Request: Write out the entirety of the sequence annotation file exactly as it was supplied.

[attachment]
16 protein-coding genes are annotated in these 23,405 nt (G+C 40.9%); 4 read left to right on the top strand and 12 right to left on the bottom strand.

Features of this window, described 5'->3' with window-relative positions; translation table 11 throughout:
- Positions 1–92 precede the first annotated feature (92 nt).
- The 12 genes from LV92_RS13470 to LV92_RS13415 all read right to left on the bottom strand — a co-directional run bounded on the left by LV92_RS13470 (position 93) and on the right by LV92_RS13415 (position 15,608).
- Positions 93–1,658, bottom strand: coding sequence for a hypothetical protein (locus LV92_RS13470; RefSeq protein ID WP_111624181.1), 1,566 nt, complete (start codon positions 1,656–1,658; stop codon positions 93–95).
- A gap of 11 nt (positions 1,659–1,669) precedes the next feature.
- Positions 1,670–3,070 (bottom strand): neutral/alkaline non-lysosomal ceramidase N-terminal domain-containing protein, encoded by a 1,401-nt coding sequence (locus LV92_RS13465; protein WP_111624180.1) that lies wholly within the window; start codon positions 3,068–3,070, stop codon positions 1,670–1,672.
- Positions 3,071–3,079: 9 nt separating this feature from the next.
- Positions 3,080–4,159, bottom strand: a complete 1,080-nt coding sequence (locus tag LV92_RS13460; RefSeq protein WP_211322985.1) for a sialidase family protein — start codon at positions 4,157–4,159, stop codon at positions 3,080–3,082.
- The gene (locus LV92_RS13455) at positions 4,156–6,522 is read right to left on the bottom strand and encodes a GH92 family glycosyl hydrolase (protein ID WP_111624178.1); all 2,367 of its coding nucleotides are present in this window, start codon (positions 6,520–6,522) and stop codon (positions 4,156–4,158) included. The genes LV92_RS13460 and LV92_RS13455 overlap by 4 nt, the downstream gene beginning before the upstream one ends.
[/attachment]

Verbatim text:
16 protein-coding genes are annotated in these 23,405 nt (G+C 40.9%); 4 read left to right on the top strand and 12 right to left on the bottom strand.

Features of this window, described 5'->3' with window-relative positions; translation table 11 throughout:
- Positions 1–92 precede the first annotated feature (92 nt).
- The 12 genes from LV92_RS13470 to LV92_RS13415 all read right to left on the bottom strand — a co-directional run bounded on the left by LV92_RS13470 (position 93) and on the right by LV92_RS13415 (position 15,608).
- Positions 93–1,658, bottom strand: coding sequence for a hypothetical protein (locus LV92_RS13470; RefSeq protein ID WP_111624181.1), 1,566 nt, complete (start codon positions 1,656–1,658; stop codon positions 93–95).
- A gap of 11 nt (positions 1,659–1,669) precedes the next feature.
- Positions 1,670–3,070 (bottom strand): neutral/alkaline non-lysosomal ceramidase N-terminal domain-containing protein, encoded by a 1,401-nt coding sequence (locus LV92_RS13465; protein WP_111624180.1) that lies wholly within the window; start codon positions 3,068–3,070, stop codon positions 1,670–1,672.
- Positions 3,071–3,079: 9 nt separating this feature from the next.
- Positions 3,080–4,159, bottom strand: a complete 1,080-nt coding sequence (locus tag LV92_RS13460; RefSeq protein WP_211322985.1) for a sialidase family protein — start codon at positions 4,157–4,159, stop codon at positions 3,080–3,082.
- The gene (locus LV92_RS13455) at positions 4,156–6,522 is read right to left on the bottom strand and encodes a GH92 family glycosyl hydrolase (protein ID WP_111624178.1); all 2,367 of its coding nucleotides are present in this window, start codon (positions 6,520–6,522) and stop codon (positions 4,156–4,158) included. The genes LV92_RS13460 and LV92_RS13455 overlap by 4 nt, the downstream gene beginning before the upstream one ends.